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November 16, 2023

Moving to the Winning Zone

By Gene Kim ,Dr. Steven J. Spear

This post is adapted from Wiring the Winning Organization: Liberating Our Collective Greatness Through Slowification, Simplification, and Amplification.

In an earlier post, we presented a vignette of Gene and Steve renovating an old Victorian hotel. Despite their best efforts, they failed miserably. As we explained in the last post, Gene and Steve created Layer 3 wiring that resulted in a system where movers and painters were working in nothing remotely resembling a unified and coherent whole. The functional silos divided the people who needed to coordinate and collaborate frequently and intensely. The only mechanism their system gave them to coordinate was escalating to Steve and Gene.

Now let’s look at how Gene and Steve can wire their organization for success and move them out of the danger zone and into the winning zone.

A Better Way

As the implications sink in of how poorly things have gone, Gene and Steve listen to the considerable frustration of the painters and movers and begin to appreciate just how much coordination has to occur between them for their work to get done. They also see the futility of trying to coordinate people through schedules and expediting. 

They realize they should partition the whole project into smaller pieces, organizing people into individual “room teams,” so the work in one room is less coupled to the work in other rooms. As we’ll see, this is an approach of ensuring each team is coherent and less coupled to other teams. This is the opposite of what they had before: low coherence and high coupling.

Each room team includes both movers and painters who have all the supplies, materials, and decision rights necessary to start and finish renovating a room on their own. Gene and Steve assign each team a group of rooms, which the team will complete, one after another.

Each team can now work independently because they are a coherent whole. By spreading the teams across the hotel, teams are also less likely to interfere with each other. In other words, the distance between teams reduces interference and coupling, which reduces the need to coordinate.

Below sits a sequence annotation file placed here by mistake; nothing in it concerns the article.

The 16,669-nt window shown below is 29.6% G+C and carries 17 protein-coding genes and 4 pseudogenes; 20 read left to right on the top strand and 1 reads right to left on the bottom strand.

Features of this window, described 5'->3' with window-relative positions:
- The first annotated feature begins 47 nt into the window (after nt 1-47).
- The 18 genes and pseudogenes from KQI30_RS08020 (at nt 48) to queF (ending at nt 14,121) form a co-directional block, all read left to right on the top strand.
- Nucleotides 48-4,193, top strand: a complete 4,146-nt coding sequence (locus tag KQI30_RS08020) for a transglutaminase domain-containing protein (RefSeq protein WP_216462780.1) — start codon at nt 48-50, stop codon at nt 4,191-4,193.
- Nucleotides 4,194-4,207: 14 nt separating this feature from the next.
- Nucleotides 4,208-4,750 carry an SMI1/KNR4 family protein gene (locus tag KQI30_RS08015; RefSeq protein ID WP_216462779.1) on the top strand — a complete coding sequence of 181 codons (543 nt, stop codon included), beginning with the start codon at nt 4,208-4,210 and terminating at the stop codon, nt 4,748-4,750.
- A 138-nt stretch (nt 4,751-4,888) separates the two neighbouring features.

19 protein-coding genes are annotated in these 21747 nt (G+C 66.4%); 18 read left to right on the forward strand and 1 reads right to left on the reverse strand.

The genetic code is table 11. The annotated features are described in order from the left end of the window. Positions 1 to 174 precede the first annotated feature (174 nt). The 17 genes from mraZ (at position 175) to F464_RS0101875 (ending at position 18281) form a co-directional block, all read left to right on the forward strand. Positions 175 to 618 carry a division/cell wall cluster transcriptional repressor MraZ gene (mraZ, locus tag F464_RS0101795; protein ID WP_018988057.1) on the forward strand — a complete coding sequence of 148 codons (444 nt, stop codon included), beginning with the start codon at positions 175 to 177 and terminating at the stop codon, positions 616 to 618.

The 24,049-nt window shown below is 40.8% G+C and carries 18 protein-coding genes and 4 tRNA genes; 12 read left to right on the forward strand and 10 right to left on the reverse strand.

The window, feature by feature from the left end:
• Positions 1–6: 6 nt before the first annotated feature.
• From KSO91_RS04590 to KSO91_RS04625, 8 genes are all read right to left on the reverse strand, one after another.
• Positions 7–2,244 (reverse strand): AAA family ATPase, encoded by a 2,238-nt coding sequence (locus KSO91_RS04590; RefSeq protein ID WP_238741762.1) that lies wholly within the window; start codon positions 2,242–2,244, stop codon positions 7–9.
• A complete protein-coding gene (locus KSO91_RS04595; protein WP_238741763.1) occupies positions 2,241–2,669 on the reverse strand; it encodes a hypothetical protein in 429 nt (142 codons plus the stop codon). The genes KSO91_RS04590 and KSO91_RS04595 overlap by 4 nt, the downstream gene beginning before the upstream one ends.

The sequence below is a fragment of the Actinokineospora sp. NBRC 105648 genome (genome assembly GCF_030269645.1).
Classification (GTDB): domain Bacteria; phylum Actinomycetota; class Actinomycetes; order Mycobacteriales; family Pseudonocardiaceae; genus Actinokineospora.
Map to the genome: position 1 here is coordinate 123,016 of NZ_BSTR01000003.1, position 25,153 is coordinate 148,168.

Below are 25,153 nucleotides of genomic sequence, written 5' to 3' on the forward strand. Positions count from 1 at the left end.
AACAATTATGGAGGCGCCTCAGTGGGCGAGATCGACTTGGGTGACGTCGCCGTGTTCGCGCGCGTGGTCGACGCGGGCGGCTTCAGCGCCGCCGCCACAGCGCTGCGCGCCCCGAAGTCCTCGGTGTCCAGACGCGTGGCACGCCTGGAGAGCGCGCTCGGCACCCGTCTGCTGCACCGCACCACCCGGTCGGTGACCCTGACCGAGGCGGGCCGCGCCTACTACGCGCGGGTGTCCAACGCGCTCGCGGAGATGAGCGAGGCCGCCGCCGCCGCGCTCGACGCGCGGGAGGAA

The work within each room becomes easier to complete too. Each room team needs to worry only about coordinating the efforts of the movers and painters within that team. They are not dependent on any other room teams to do their work, and vice versa. This one change significantly reduces the amount of friction and interference between room teams. 

Now some room teams are able to partition even more, reducing interference within their own teams, specifically between the movers and painters. To do this, the movers and painters of a room team discuss with one another how to make it easier for the other group to do what they need to do. For instance, the painters explain to the movers that they don’t need everything cleared from the rooms—very large furniture can be left behind, so long as it is moved away from the walls. Painters can do their work behind the furniture and cover it to prevent paint spatter. These explicit handoffs make it more obvious what each person needs to accomplish to achieve the system goals and how to get it done.

Similarly, the team agrees that movers should return the furniture only after all the paint surfaces are dry to the touch and after all the fumes have left the room, preventing the movers from marring the paint and ensuring health and safety.

This creates immediate benefits for the movers and painters. By more clearly defining their boundaries and handoffs, they further partitioned their work and simplified their system. Everyone has fewer people they need to interact with and everyone is able to stay productive with fewer things to worry about. Movers and painters can work more independently of each other, and they’ve reduced opportunities for error.